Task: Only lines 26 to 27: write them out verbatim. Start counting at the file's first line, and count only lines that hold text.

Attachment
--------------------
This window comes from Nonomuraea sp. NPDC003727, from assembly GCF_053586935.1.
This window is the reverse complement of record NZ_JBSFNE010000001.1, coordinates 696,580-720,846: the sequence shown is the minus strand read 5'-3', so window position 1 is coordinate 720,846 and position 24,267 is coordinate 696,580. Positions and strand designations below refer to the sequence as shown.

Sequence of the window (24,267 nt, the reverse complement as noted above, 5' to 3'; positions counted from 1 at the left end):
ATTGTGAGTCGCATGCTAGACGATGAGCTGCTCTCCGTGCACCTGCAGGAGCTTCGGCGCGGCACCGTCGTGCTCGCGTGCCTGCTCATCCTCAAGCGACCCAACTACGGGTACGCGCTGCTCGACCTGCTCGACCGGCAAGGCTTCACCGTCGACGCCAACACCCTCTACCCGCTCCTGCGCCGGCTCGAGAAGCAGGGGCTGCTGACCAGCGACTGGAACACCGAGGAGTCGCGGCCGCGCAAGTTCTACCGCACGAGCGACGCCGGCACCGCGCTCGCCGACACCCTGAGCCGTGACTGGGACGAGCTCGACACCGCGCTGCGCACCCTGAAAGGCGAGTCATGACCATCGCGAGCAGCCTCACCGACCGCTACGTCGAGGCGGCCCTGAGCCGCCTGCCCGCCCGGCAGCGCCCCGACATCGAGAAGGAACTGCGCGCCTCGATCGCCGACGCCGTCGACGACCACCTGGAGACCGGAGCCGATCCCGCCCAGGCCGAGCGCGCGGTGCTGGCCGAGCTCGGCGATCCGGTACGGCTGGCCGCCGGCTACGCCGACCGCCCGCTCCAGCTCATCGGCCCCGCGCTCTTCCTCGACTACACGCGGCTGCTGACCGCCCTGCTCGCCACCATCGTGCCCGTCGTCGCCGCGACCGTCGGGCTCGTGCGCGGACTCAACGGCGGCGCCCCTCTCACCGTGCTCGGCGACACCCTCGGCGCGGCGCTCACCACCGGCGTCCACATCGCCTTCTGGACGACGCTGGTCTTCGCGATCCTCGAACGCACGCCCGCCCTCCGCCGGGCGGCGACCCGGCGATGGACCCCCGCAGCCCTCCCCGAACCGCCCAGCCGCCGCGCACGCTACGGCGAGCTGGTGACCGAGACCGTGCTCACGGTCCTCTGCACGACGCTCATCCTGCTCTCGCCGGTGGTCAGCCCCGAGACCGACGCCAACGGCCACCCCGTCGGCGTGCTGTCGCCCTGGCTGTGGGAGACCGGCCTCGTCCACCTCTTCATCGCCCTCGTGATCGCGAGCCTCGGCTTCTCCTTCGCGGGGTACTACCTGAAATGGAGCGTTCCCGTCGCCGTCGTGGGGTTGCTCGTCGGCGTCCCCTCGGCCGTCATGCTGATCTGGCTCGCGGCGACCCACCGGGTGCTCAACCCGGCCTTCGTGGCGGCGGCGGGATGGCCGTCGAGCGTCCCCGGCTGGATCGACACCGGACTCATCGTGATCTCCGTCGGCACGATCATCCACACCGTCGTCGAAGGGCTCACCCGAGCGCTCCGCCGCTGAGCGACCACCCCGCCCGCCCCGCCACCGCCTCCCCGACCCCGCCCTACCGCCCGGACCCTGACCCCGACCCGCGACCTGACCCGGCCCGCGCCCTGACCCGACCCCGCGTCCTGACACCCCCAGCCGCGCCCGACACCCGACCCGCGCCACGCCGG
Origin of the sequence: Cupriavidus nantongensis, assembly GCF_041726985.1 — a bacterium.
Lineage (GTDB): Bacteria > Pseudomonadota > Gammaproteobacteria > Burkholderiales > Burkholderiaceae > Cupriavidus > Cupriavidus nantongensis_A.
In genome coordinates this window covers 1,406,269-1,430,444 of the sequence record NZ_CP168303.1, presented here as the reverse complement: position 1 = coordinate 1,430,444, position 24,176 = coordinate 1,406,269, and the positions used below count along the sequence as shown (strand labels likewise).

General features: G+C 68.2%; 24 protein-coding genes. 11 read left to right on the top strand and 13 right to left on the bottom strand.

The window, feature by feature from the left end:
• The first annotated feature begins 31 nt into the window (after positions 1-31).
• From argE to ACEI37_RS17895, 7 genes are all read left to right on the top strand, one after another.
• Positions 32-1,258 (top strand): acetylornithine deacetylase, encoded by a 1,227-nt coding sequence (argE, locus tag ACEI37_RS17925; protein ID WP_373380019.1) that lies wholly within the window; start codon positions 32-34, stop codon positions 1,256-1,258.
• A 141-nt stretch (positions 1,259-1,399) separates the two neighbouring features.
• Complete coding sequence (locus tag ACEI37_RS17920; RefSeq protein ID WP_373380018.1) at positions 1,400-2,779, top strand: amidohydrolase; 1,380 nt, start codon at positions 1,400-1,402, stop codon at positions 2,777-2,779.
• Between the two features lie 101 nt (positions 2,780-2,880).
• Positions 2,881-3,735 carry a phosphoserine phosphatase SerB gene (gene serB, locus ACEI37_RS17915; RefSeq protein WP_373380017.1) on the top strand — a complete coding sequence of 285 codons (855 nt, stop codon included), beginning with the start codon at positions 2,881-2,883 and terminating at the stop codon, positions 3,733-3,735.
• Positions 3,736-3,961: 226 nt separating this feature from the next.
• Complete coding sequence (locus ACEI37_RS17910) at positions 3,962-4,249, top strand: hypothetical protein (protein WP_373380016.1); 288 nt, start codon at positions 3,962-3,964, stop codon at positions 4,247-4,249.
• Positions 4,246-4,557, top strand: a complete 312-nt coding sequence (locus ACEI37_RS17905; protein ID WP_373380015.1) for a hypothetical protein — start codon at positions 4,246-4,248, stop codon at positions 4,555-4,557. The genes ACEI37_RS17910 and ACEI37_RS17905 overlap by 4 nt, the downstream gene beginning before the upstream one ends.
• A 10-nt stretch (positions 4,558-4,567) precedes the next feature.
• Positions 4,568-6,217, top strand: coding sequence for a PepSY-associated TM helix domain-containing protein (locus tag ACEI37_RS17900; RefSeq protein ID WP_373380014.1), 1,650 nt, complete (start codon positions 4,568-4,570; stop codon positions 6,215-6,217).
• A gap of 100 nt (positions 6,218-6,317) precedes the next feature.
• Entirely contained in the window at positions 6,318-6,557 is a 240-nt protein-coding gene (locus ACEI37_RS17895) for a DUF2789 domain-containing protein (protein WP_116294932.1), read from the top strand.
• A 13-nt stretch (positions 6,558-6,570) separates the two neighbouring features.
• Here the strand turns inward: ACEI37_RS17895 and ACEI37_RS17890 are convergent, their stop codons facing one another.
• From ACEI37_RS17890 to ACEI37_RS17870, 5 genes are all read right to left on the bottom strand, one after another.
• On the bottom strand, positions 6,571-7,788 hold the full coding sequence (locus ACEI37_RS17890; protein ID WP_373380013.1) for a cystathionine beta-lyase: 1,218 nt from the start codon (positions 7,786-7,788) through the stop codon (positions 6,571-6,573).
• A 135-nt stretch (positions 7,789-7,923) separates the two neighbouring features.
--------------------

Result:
• From ACEI37_RS17890 to ACEI37_RS17870, 5 genes are all read right to left on the bottom strand, one after another.
• On the bottom strand, positions 6,571-7,788 hold the full coding sequence (locus ACEI37_RS17890; protein ID WP_373380013.1) for a cystathionine beta-lyase: 1,218 nt from the start codon (positions 7,786-7,788) through the stop codon (positions 6,571-6,573).